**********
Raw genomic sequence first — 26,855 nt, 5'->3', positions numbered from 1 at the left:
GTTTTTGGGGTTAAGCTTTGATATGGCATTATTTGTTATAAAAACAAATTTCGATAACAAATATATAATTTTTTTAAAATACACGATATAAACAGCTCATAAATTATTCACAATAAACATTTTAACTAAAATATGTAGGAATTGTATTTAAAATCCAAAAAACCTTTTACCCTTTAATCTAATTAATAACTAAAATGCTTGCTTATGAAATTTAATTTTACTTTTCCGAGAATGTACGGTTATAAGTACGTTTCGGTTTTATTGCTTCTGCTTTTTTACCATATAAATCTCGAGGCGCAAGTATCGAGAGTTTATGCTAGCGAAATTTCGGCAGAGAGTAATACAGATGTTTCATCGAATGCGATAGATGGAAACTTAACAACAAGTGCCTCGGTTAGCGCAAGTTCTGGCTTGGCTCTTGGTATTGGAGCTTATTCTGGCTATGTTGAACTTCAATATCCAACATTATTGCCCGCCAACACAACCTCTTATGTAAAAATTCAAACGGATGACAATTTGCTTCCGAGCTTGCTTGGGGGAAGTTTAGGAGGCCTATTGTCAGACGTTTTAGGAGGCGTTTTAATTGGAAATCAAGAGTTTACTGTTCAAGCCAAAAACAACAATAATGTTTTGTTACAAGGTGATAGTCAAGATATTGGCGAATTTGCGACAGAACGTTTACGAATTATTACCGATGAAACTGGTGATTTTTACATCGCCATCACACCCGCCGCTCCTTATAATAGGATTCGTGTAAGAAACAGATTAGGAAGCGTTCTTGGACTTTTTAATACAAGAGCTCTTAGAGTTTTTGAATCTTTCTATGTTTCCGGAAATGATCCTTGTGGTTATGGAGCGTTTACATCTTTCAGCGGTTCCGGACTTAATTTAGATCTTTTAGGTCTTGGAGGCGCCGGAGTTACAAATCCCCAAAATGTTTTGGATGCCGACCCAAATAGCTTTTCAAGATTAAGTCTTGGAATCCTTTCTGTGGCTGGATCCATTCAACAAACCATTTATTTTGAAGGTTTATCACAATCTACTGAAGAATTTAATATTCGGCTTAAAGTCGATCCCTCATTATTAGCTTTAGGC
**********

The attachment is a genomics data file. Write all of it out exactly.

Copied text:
Raw genomic sequence first — 26,855 nt, 5'->3', positions numbered from 1 at the left:
GTTTTTGGGGTTAAGCTTTGATATGGCATTATTTGTTATAAAAACAAATTTCGATAACAAATATATAATTTTTTTAAAATACACGATATAAACAGCTCATAAATTATTCACAATAAACATTTTAACTAAAATATGTAGGAATTGTATTTAAAATCCAAAAAACCTTTTACCCTTTAATCTAATTAATAACTAAAATGCTTGCTTATGAAATTTAATTTTACTTTTCCGAGAATGTACGGTTATAAGTACGTTTCGGTTTTATTGCTTCTGCTTTTTTACCATATAAATCTCGAGGCGCAAGTATCGAGAGTTTATGCTAGCGAAATTTCGGCAGAGAGTAATACAGATGTTTCATCGAATGCGATAGATGGAAACTTAACAACAAGTGCCTCGGTTAGCGCAAGTTCTGGCTTGGCTCTTGGTATTGGAGCTTATTCTGGCTATGTTGAACTTCAATATCCAACATTATTGCCCGCCAACACAACCTCTTATGTAAAAATTCAAACGGATGACAATTTGCTTCCGAGCTTGCTTGGGGGAAGTTTAGGAGGCCTATTGTCAGACGTTTTAGGAGGCGTTTTAATTGGAAATCAAGAGTTTACTGTTCAAGCCAAAAACAACAATAATGTTTTGTTACAAGGTGATAGTCAAGATATTGGCGAATTTGCGACAGAACGTTTACGAATTATTACCGATGAAACTGGTGATTTTTACATCGCCATCACACCCGCCGCTCCTTATAATAGGATTCGTGTAAGAAACAGATTAGGAAGCGTTCTTGGACTTTTTAATACAAGAGCTCTTAGAGTTTTTGAATCTTTCTATGTTTCCGGAAATGATCCTTGTGGTTATGGAGCGTTTACATCTTTCAGCGGTTCCGGACTTAATTTAGATCTTTTAGGTCTTGGAGGCGCCGGAGTTACAAATCCCCAAAATGTTTTGGATGCCGACCCAAATAGCTTTTCAAGATTAAGTCTTGGAATCCTTTCTGTGGCTGGATCCATTCAACAAACCATTTATTTTGAAGGTTTATCACAATCTACTGAAGAATTTAATATTCGGCTTAAAGTCGATCCCTCATTATTAGCTTTAGGC